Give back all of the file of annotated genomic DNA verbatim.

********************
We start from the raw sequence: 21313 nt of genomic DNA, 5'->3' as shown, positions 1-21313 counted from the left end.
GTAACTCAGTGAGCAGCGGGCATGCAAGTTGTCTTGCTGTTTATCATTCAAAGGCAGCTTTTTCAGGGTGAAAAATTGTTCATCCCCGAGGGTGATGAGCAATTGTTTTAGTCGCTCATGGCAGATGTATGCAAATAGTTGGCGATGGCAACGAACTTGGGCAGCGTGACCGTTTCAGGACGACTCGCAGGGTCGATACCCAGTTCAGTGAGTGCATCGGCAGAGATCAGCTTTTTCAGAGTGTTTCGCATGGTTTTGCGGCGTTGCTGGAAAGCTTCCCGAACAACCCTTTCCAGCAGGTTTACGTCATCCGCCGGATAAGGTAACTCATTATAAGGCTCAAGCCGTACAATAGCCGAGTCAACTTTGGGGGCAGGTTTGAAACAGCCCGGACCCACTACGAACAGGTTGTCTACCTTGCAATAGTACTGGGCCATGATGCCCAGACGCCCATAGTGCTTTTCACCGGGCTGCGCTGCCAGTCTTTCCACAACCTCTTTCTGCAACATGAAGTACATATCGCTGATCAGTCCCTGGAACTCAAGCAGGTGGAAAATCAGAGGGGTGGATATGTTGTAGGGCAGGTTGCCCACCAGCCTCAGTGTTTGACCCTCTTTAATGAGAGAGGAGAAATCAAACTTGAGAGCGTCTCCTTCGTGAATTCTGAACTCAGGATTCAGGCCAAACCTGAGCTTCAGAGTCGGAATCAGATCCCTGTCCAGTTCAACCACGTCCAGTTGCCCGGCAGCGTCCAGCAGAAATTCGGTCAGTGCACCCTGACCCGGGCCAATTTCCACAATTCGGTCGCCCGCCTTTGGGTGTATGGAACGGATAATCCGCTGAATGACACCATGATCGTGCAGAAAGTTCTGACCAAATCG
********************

We start from the raw sequence: 21313 nt of genomic DNA, 5'->3' as shown, positions 1-21313 counted from the left end.
GTAACTCAGTGAGCAGCGGGCATGCAAGTTGTCTTGCTGTTTATCATTCAAAGGCAGCTTTTTCAGGGTGAAAAATTGTTCATCCCCGAGGGTGATGAGCAATTGTTTTAGTCGCTCATGGCAGATGTATGCAAATAGTTGGCGATGGCAACGAACTTGGGCAGCGTGACCGTTTCAGGACGACTCGCAGGGTCGATACCCAGTTCAGTGAGTGCATCGGCAGAGATCAGCTTTTTCAGAGTGTTTCGCATGGTTTTGCGGCGTTGCTGGAAAGCTTCCCGAACAACCCTTTCCAGCAGGTTTACGTCATCCGCCGGATAAGGTAACTCATTATAAGGCTCAAGCCGTACAATAGCCGAGTCAACTTTGGGGGCAGGTTTGAAACAGCCCGGACCCACTACGAACAGGTTGTCTACCTTGCAATAGTACTGGGCCATGATGCCCAGACGCCCATAGTGCTTTTCACCGGGCTGCGCTGCCAGTCTTTCCACAACCTCTTTCTGCAACATGAAGTACATATCGCTGATCAGTCCCTGGAACTCAAGCAGGTGGAAAATCAGAGGGGTGGATATGTTGTAGGGCAGGTTGCCCACCAGCCTCAGTGTTTGACCCTCTTTAATGAGAGAGGAGAAATCAAACTTGAGAGCGTCTCCTTCGTGAATTCTGAACTCAGGATTCAGGCCAAACCTGAGCTTCAGAGTCGGAATCAGATCCCTGTCCAGTTCAACCACGTCCAGTTGCCCGGCAGCGTCCAGCAGAAATTCGGTCAGTGCACCCTGACCCGGGCCAATTTCCACAATTCGGTCGCCCGCCTTTGGGTGTATGGAACGGATAATCCGCTGAATGACACCATGATCGTGCAGAAAGTTCTGACCAAATCG